1920s >> 1921 >> no-207-november-1921

The Peace Society

 A Demonstration was held on Thursday, October 13th, at the Central Hall, to further the agitation for Disarmament. It should be obvious that the Capitalist Governments of the world arm against each other because they must, war being the logical and necessary outcome of their economic rivalry. While, therefore, the prospect of economising, by mutual agreement to limit expenditure, is attractive to the employing class who have to bear the burden, to appeal to a national group of Capitalists to give up their only defence against their like-minded predatory neighbours and against the workers from whose robbery the privileged position of the Capitalist Class arises, is to ask them to commit suicide, and will naturally be given the amount of consideration such a proposal would deserve. Is it to be expected that our Capitalist rulers, armed to the teeth to defend their private property, will scrap their armaments and voluntarily sacrifice their hold on the world’s wealth merely in response to an appeal from muddle-headed reformers?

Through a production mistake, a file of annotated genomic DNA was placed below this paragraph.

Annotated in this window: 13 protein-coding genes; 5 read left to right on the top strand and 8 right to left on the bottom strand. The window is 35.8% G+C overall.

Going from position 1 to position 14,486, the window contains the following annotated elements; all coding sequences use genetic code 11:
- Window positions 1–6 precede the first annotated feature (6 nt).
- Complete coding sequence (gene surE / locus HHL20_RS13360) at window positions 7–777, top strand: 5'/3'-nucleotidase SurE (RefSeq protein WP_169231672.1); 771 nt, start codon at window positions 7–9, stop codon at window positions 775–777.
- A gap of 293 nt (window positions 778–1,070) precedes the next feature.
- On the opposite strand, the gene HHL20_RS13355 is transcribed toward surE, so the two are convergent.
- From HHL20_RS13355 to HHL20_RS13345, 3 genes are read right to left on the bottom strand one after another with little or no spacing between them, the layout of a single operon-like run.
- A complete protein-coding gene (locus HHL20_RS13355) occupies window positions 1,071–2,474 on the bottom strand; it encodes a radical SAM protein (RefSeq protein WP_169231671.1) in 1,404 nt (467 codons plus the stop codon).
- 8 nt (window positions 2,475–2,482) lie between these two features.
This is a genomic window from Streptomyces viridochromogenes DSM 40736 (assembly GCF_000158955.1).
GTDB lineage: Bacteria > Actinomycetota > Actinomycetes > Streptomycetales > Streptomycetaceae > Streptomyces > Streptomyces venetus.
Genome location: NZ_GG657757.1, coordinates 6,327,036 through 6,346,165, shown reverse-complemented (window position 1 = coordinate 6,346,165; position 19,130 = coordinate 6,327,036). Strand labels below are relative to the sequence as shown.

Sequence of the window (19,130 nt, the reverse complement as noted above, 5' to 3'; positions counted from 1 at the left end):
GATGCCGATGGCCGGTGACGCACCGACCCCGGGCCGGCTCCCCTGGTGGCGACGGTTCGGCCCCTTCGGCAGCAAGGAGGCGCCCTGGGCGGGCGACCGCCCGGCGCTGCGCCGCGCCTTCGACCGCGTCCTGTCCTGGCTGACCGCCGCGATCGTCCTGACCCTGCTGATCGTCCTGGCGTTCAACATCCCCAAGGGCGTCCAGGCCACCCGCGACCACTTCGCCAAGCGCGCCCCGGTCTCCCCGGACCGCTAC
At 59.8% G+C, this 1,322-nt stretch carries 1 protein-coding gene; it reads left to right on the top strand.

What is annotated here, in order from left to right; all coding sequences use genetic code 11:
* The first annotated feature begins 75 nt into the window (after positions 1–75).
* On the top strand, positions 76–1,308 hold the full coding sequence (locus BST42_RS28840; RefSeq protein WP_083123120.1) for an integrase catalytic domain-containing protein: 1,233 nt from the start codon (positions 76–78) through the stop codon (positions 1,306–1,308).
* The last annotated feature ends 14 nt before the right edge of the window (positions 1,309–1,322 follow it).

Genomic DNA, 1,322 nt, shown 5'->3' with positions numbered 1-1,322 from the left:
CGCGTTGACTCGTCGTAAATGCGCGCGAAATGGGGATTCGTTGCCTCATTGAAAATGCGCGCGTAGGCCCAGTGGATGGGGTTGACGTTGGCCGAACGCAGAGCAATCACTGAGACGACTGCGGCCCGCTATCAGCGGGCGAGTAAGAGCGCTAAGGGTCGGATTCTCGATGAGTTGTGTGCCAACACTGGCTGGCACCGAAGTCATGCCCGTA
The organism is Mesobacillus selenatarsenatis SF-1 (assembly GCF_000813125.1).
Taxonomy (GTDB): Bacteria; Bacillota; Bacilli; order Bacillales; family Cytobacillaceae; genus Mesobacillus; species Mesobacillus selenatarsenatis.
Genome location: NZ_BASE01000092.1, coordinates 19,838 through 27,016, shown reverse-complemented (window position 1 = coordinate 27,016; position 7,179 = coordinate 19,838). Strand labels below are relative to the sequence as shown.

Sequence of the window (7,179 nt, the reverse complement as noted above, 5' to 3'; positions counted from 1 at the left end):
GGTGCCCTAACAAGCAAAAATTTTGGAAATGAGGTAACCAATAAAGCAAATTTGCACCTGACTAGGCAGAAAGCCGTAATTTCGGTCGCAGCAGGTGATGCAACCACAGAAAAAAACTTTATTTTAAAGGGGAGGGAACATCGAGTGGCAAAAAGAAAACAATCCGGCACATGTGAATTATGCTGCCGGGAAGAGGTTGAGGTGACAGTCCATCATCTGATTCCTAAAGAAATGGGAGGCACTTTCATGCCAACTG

This is the measure of the futility of the well-meaning people who support such ventures.

 The Bishop of London, distinguished for his Christianly ferocious thirst for blood in the late war, asked God’s blessing on the Washington Conference, meaning, no doubt, that he hoped the Empire would find favour in the sight of the Lord and get a thumping big share of the spoils in the partition of China. The speakers, ex front-line, front-page, and front-bench warriors, were no doubt doing their duty by the Ruling Class in talking platitudes about peace in the present interlude between the last “last war” and the next “last war,” because at the moment it is desirable to distract Working Class attention from the lining-up for the conflict to decide the mastery of the Pacific.

 There were the usual jibes against the workers for their failure to oppose the war, from the lips of one-time recruiting sergeants like MacDonald; and Mr. Edo Fimmen, who, as Secretary of the International Federation of Trade Unions, only a month or two ago was explaining to Sam Gompers that when his Federation talked about “Socialisation,” it distinctly did not mean Socialism, and had the impudence to claim the right to speak on behalf of the Socialist workers of Europe.

 The slogan under which the meeting was advertised was: “Rally in your thousands to support the war to end war.” This must have brought back to the speakers happy memories of the dope they were handing out to the workers in 1914.

Edgar Hardcastle

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